It needs to be focused on the type of customer that you can best serve and who have the highest chance of converting. Eliminate any fluff and use language that will attract and appeal to your preferred audience.

Value-Focused Content

By being value forward on your homepage, you have a higher chance of keeping visitors on your site than trying to capture their attention on a deeper landing page or blog post.

That’s not to say you can’t bring in traffic or convert on those pages, but, typically, your homepage is the first point of contact for traffic. Show them right off the bat that you’ve got what they’re looking for and they’ll stick around long enough for you to prove it instead of going to a competitor.

30 of the Very Best Homepage Design Examples

There’s plenty of inspiration on the web to draw ideas from. Some homepages are breathtaking and visually unique. Others are tremendously functional and deliver on their promises immediately.

It all depends on their (and your) business style and brand appeal.

Let’s look at some amazing examples right now:

1. Airbnb


Airbnb’s brand has seen better days, but its homepage design has never been better. Minimalism is often a sign of a modern homepage that communicates quickly and provides great mobile experience.

In just one sentence, Airbnb draws you in and gets you ready to start searching its site. Breathtaking visuals evoke a spirit of exploration users with wanderlust are sure to love.

2. Dropbox


Dropbox has been described as the company everyone is trying to kill. Its homepage design is no doubt one of the things that’s made it resilient: In less than 20 words, it tells you everything you need to know to get started with its solutions and how you stand to benefit.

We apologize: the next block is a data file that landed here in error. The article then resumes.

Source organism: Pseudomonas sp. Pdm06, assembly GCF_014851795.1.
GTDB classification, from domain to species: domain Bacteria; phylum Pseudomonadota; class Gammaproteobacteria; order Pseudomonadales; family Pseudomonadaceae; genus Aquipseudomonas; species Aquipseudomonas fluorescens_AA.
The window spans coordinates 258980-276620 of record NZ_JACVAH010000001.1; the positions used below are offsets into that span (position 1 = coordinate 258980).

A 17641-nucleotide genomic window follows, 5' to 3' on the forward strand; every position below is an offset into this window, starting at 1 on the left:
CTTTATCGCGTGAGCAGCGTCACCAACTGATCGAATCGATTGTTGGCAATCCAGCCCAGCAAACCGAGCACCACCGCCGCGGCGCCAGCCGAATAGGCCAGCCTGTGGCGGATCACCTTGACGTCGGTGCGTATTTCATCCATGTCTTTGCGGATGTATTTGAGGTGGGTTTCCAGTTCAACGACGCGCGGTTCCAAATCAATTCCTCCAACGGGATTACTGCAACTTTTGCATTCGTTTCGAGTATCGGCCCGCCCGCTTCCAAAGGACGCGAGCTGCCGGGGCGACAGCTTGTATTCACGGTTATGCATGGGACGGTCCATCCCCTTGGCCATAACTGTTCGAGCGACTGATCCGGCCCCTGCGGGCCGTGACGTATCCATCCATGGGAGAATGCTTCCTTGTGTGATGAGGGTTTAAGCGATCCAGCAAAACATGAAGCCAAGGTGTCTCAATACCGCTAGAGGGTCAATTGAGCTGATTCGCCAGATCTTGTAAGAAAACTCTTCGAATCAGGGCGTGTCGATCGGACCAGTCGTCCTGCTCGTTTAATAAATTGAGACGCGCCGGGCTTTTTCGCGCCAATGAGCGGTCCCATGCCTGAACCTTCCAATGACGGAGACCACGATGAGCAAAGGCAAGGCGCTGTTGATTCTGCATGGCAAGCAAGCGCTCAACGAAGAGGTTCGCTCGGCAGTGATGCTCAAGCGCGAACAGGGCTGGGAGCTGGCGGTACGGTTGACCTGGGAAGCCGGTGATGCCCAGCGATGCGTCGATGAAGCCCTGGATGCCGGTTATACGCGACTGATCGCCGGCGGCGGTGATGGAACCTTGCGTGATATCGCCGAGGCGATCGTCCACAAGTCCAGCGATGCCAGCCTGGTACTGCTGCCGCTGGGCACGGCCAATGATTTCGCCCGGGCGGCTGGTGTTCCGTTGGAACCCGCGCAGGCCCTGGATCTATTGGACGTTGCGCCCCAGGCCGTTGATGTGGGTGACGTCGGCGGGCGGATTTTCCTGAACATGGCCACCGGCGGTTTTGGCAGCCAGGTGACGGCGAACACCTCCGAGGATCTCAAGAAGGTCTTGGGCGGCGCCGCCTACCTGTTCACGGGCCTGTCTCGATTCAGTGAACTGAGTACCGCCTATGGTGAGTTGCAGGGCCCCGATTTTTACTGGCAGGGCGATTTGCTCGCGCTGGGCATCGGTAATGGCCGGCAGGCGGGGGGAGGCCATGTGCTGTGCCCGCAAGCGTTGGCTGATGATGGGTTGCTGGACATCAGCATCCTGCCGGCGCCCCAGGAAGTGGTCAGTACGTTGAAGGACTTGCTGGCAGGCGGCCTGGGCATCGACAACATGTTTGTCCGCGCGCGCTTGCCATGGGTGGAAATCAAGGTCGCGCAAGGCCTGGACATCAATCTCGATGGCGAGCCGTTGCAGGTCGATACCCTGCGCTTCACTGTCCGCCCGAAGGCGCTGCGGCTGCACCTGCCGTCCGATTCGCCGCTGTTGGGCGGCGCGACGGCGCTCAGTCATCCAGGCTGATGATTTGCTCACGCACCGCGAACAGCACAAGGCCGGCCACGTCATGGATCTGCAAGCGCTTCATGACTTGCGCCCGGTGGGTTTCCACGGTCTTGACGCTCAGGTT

Those looking for complex or custom solutions can scroll on to a snappy side-by-side comparison.

3. TED


TED encompasses many different subjects and has a giant library of informational videos and articles. Their homepage puts everything on the line right away so that users can select what they are interested in without delay.

They have a clean design with a nice hero image of two of their speakers on the left and right of the image. TED also lists simple steps describing how to use and benefit from their platform. 

4. Medium


Medium is a publishing platform that has attracted thousands of would-be thought leaders, as well as many established voices.

Although it bucks convention by leaving its value proposition halfway down the page, by the time you get there you’ve almost certainly been hooked by one of the many magazine-like articles on the ever-changing, curated space above the fold.



From total obscurity and dismal performance, KIND Snacks have burst onto the scene with some of the strongest branding around.

KIND invites you to jump in and start shopping for healthy snacks in the banner. The traditional top navigation is all but replaced by image-driven product categories. Bright colors and promotional copy says “free”, and who can resist free snacks!

6. REI


REI has made its name in two ways: As a top supplier of outdoor gear and a leader in related content.

REI’s key goal is to drive membership in its co-op, and this is reflected everywhere in the customized CTAs and image panels. Customers who have no interest in all that also instantly see the online store’s thirteen major product areas.

7. Zenni Optical


Zenni Optical thrives on personalization and offers a chic, yet cost-effective alternative to stores like Lenscrafters.

As you’d expect, its homepage design thrives on the visual: stylish glasses everywhere and icons for each category of glasses. Their copy is cute and clever with the headline, “Let the Sunshine In”.

8. Udemy


Udemy specializes in online video courses developed by independent experts. The homepage underscores its selling point – convenience – while orienting customers to the huge library of material.

With a customized list of general topic areas at the top and an ever-evolving list of personalized course recommendations below the banner, this page is magnetic.

9. Amazon


Amazon’s homepage design is a result of years spent crunching terabytes of data. The goal: To create a compelling ecommerce experience that gets people browsing even when they don’t plan to buy.

With offers and even entire design elements customized to user behavior, it’s almost impossible to visit without seeing something you’re interested in.

10. Netflix